Mackey v. United States

PETITIONER: Mackey
RESPONDENT: United States
LOCATION: Edward Coolidge's Home

DOCKET NO.: 36
DECIDED BY: Burger Court (1970-1971)
LOWER COURT: United States Court of Appeals for the Seventh Circuit

CITATION: 401 US 667 (1971)
ARGUED: Oct 21, 1970
DECIDED: Apr 05, 1971

Facts of the case

Question

Media for Mackey v. United States

Audio Transcription for Oral Argument - October 21, 1970 in Mackey v. United States

Warren E. Burger:

The case on for argument this morning is Mackey against the United States, number 36.

Mr. Ward, you may proceed whenever you’re ready.

William M. Ward:

Mr. Chief Justice and may it please the Court.

This matter comes before you this morning in a writ of certiorari to United States Court of Appeals for the Seventh Circuit.

It was commenced in the United States District Court for the Northern District of Illinois, Hammond Division within approximately two weeks of this Court's decisions in the Marchetti-Grosso cases.

The petition was brought under 28 U.S.C 2255 by Mr. Mackey requesting a new trial from a conviction of willful evasion of income taxes.

The gravamen of the petition was that during the course of the income tax evasion trial, the Government had admitted into evidence 60 wagering tax returns which under the Marchetti-Grosso decisions were, of course, taken from the defendants in violation of its privilege against self-incrimination.

The petition was pending for approximately eight months.

No answer was filed by the Government, and in order the court required an answer to the petition.

Briefs were submitted.

In August of 1968, the District Court denied the petition for relief under 2255 and a PO followed to the United States, Court of Appeals which affirmed and petition for certiorari was granted on August 29,.1969 by this Court.

The facts insofar as they bear upon this appeal in the evasion case are as follows; Mr. Mackey was indicted for willful evasion of taxes for the years 1955 - 56 through 1960 inclusive.

The trial and the theory of the Government in the evasion case was a pure net worth case.

In other words, there were no specific items of unreported income shown by the Government.

This type of case has been given the imprimatur by this Court in the Holland and Friedberg decisions.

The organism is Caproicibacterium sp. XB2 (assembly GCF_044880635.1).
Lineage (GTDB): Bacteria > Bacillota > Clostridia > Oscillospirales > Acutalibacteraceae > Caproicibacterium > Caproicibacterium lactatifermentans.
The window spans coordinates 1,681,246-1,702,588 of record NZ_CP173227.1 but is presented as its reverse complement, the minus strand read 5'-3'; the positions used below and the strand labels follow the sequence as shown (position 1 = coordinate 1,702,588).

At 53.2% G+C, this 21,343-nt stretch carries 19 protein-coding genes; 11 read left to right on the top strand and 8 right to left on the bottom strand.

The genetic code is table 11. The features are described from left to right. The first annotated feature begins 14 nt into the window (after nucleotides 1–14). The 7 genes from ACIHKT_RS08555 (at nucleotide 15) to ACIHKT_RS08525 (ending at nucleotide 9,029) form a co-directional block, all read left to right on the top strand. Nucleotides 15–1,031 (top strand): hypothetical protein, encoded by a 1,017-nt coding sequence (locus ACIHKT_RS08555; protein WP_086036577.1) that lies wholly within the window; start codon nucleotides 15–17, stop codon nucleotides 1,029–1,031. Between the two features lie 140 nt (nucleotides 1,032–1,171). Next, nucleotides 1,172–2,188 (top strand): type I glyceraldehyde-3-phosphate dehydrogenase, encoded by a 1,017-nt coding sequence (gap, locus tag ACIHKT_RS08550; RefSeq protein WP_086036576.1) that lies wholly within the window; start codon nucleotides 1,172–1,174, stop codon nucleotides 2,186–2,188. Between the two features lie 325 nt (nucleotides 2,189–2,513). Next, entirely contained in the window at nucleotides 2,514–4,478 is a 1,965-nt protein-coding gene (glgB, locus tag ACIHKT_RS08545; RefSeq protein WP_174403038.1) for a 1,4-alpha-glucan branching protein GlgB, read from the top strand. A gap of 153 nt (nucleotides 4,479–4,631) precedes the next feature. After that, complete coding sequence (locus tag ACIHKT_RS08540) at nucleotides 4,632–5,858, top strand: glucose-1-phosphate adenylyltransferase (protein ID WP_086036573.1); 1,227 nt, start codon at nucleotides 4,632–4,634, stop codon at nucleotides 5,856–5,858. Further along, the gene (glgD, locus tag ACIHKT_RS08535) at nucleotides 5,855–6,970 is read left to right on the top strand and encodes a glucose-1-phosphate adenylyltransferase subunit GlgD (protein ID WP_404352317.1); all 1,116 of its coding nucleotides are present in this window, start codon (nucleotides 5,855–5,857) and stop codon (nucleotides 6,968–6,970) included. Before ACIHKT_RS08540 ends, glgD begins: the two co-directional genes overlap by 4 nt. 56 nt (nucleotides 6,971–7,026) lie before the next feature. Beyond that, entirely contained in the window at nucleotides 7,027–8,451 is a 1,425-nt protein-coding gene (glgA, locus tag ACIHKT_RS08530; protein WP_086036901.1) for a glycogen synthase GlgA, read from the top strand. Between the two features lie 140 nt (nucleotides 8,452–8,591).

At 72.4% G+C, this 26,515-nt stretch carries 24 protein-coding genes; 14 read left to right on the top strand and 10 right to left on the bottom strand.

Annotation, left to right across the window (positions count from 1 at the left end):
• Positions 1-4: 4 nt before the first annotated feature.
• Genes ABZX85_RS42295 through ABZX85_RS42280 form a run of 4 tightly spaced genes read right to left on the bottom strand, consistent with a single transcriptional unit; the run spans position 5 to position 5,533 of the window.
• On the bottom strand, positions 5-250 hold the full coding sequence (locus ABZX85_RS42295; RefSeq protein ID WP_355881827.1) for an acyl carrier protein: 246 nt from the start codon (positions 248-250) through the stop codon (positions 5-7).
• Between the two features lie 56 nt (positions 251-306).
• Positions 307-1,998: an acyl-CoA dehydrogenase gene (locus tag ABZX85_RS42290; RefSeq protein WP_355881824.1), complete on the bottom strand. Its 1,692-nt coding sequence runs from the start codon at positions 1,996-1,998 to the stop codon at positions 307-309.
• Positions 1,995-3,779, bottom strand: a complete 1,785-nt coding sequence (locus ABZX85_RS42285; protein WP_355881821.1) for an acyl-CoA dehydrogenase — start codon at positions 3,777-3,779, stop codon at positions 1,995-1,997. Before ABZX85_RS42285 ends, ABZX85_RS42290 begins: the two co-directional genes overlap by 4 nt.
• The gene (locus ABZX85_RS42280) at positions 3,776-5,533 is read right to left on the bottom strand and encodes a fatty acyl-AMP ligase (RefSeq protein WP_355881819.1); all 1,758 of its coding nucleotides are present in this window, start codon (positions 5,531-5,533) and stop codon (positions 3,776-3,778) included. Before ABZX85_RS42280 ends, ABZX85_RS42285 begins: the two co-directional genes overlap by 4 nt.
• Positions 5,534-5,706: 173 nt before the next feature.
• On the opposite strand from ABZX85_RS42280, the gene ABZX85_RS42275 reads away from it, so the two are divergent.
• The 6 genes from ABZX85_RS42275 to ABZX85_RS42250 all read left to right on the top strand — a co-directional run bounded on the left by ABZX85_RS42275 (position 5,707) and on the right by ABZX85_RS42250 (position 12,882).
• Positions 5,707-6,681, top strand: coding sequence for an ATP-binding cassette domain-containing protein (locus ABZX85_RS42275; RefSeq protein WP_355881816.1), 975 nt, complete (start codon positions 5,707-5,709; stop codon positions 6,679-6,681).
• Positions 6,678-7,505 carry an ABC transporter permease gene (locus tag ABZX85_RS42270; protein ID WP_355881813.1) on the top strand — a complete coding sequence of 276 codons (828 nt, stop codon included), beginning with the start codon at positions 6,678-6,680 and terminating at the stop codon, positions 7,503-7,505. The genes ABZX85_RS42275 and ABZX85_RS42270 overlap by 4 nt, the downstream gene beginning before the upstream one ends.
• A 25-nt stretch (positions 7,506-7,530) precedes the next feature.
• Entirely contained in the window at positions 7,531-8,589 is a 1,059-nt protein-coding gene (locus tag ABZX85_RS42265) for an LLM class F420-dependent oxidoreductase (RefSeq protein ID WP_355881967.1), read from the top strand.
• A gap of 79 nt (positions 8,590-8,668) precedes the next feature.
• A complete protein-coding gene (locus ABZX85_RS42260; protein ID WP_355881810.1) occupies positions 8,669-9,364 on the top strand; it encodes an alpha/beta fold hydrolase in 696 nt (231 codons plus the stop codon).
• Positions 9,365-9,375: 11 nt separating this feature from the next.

During the course of this trial, the Government’s offered into evidence 60 wagering tax returns which had been filed by Mr. Mackey monthly during the years in question.

At the time that these returns were offered in evidence, the District Court trying the case decided that they were prejudicial.

Objection was made to their admission on the grounds that they would be prejudicial that Mr. Mackey was not on trial for being a gambler.

The court withheld admitting the exhibits into evidence until the future time, when offered again upon the submission by the Government that these were needed to show the gross income from gambling during the years in question, they were then admitted by the court below. At the close of the Government’s case, Mr. Mackey moved for acquittal.

He was denied. Mr. Mackey then rested.

The case was given at the jury.

The jury then considered the case for approximately 43 hours over a period of five days, but in a judgment of conviction which was affirmed by the Seventh Circuit Court of Appeals and petition for a writ of certiorari, there too was denied by this Court.

This case offers, we think two major issues to the court at this time.

They are Willis decisions and Marchetti-Grosso be retroactively applied to criminal cases which were tried and finalized prior to the date of these decisions and secondly and I think personally more importantly what is the thrust to the privilege against self-incrimination.

Is it a transactional privilege or is it a testimonial privilege?

And does the privilege as specifically written into the Fifth Amendment mean exactly what it says.

Now, as far as the retroactivity part of this case is concerned, I even question the accuracy of the word retroactivity.

Marchetti-Grosso where decisions of this Court which I feel righted a wrong in the Kahriger and Lewis decisions.

Marchetti-Grosso did not break any new ground.

Marchetti-Grosso said and I think reaffirmed and reaffirmed as it should have reaffirmed that the Government, the National Government, the same as the State Government has no part to compel testimony or compel evidence out of the mouth of the citizen if the purpose of this compulsion is to provide evidence to be used against him criminal prosecutions.